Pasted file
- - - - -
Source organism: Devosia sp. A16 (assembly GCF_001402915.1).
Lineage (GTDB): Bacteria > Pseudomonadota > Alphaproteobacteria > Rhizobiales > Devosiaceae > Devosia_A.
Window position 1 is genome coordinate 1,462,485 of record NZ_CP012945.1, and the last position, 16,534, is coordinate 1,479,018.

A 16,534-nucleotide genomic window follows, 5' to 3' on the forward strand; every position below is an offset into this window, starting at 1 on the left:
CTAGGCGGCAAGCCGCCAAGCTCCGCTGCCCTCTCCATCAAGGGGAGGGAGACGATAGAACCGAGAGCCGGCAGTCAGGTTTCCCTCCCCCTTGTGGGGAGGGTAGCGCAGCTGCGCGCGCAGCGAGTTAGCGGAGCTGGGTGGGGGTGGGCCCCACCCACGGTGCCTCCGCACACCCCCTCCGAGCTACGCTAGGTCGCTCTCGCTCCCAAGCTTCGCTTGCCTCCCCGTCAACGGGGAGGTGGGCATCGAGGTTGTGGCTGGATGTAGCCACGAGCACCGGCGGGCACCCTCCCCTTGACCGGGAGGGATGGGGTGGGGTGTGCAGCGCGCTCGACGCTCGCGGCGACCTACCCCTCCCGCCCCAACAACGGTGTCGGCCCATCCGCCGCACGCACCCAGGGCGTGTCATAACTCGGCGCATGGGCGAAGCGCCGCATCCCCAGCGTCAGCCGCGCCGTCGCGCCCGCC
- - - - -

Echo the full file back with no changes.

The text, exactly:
Source organism: Devosia sp. A16 (assembly GCF_001402915.1).
Lineage (GTDB): Bacteria > Pseudomonadota > Alphaproteobacteria > Rhizobiales > Devosiaceae > Devosia_A.
Window position 1 is genome coordinate 1,462,485 of record NZ_CP012945.1, and the last position, 16,534, is coordinate 1,479,018.

A 16,534-nucleotide genomic window follows, 5' to 3' on the forward strand; every position below is an offset into this window, starting at 1 on the left:
CTAGGCGGCAAGCCGCCAAGCTCCGCTGCCCTCTCCATCAAGGGGAGGGAGACGATAGAACCGAGAGCCGGCAGTCAGGTTTCCCTCCCCCTTGTGGGGAGGGTAGCGCAGCTGCGCGCGCAGCGAGTTAGCGGAGCTGGGTGGGGGTGGGCCCCACCCACGGTGCCTCCGCACACCCCCTCCGAGCTACGCTAGGTCGCTCTCGCTCCCAAGCTTCGCTTGCCTCCCCGTCAACGGGGAGGTGGGCATCGAGGTTGTGGCTGGATGTAGCCACGAGCACCGGCGGGCACCCTCCCCTTGACCGGGAGGGATGGGGTGGGGTGTGCAGCGCGCTCGACGCTCGCGGCGACCTACCCCTCCCGCCCCAACAACGGTGTCGGCCCATCCGCCGCACGCACCCAGGGCGTGTCATAACTCGGCGCATGGGCGAAGCGCCGCATCCCCAGCGTCAGCCGCGCCGTCGCGCCCGCC